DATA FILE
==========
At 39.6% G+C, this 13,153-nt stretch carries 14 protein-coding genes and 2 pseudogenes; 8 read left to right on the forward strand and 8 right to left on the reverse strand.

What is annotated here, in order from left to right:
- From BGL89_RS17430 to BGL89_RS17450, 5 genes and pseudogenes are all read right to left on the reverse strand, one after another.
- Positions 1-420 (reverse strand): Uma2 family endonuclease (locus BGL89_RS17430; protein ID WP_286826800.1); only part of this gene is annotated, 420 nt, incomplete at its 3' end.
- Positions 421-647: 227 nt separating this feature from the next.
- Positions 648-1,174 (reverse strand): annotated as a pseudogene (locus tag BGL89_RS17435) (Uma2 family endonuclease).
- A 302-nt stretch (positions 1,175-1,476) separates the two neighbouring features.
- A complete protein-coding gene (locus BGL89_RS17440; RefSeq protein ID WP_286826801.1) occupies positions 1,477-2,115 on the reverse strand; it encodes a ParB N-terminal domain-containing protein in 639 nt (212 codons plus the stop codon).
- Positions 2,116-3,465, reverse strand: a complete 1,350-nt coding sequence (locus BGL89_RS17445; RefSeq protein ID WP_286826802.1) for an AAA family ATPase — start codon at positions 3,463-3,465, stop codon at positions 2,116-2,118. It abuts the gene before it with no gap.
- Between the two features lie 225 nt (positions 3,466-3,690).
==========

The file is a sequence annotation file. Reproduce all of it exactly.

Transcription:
At 39.6% G+C, this 13,153-nt stretch carries 14 protein-coding genes and 2 pseudogenes; 8 read left to right on the forward strand and 8 right to left on the reverse strand.

What is annotated here, in order from left to right:
- From BGL89_RS17430 to BGL89_RS17450, 5 genes and pseudogenes are all read right to left on the reverse strand, one after another.
- Positions 1-420 (reverse strand): Uma2 family endonuclease (locus BGL89_RS17430; protein ID WP_286826800.1); only part of this gene is annotated, 420 nt, incomplete at its 3' end.
- Positions 421-647: 227 nt separating this feature from the next.
- Positions 648-1,174 (reverse strand): annotated as a pseudogene (locus tag BGL89_RS17435) (Uma2 family endonuclease).
- A 302-nt stretch (positions 1,175-1,476) separates the two neighbouring features.
- A complete protein-coding gene (locus BGL89_RS17440; RefSeq protein ID WP_286826801.1) occupies positions 1,477-2,115 on the reverse strand; it encodes a ParB N-terminal domain-containing protein in 639 nt (212 codons plus the stop codon).
- Positions 2,116-3,465, reverse strand: a complete 1,350-nt coding sequence (locus BGL89_RS17445; RefSeq protein ID WP_286826802.1) for an AAA family ATPase — start codon at positions 3,463-3,465, stop codon at positions 2,116-2,118. It abuts the gene before it with no gap.
- Between the two features lie 225 nt (positions 3,466-3,690).